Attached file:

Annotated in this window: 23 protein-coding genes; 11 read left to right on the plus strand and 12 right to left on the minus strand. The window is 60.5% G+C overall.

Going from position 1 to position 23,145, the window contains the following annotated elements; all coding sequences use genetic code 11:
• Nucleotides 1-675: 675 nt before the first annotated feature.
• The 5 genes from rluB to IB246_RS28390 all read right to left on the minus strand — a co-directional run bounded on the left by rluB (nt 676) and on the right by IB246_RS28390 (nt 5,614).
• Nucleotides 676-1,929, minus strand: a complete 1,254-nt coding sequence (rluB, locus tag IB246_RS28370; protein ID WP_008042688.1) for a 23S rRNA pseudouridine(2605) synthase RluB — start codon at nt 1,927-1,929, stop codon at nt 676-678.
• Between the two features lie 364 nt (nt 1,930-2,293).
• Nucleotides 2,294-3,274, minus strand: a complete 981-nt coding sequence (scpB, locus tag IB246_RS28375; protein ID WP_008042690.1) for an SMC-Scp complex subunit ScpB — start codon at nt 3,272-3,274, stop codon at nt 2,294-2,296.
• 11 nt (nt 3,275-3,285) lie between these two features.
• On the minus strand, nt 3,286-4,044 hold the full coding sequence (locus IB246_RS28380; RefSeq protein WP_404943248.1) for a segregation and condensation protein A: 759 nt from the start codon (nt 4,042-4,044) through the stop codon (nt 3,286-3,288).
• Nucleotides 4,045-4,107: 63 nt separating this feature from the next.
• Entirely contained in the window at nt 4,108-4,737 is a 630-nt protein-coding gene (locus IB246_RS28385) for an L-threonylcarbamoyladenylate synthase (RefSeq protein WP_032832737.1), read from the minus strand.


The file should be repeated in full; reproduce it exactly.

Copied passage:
Annotated in this window: 23 protein-coding genes; 11 read left to right on the plus strand and 12 right to left on the minus strand. The window is 60.5% G+C overall.

Going from position 1 to position 23,145, the window contains the following annotated elements; all coding sequences use genetic code 11:
• Nucleotides 1-675: 675 nt before the first annotated feature.
• The 5 genes from rluB to IB246_RS28390 all read right to left on the minus strand — a co-directional run bounded on the left by rluB (nt 676) and on the right by IB246_RS28390 (nt 5,614).
• Nucleotides 676-1,929, minus strand: a complete 1,254-nt coding sequence (rluB, locus tag IB246_RS28370; protein ID WP_008042688.1) for a 23S rRNA pseudouridine(2605) synthase RluB — start codon at nt 1,927-1,929, stop codon at nt 676-678.
• Between the two features lie 364 nt (nt 1,930-2,293).
• Nucleotides 2,294-3,274, minus strand: a complete 981-nt coding sequence (scpB, locus tag IB246_RS28375; protein ID WP_008042690.1) for an SMC-Scp complex subunit ScpB — start codon at nt 3,272-3,274, stop codon at nt 2,294-2,296.
• 11 nt (nt 3,275-3,285) lie between these two features.
• On the minus strand, nt 3,286-4,044 hold the full coding sequence (locus IB246_RS28380; RefSeq protein WP_404943248.1) for a segregation and condensation protein A: 759 nt from the start codon (nt 4,042-4,044) through the stop codon (nt 3,286-3,288).
• Nucleotides 4,045-4,107: 63 nt separating this feature from the next.
• Entirely contained in the window at nt 4,108-4,737 is a 630-nt protein-coding gene (locus IB246_RS28385) for an L-threonylcarbamoyladenylate synthase (RefSeq protein WP_032832737.1), read from the minus strand.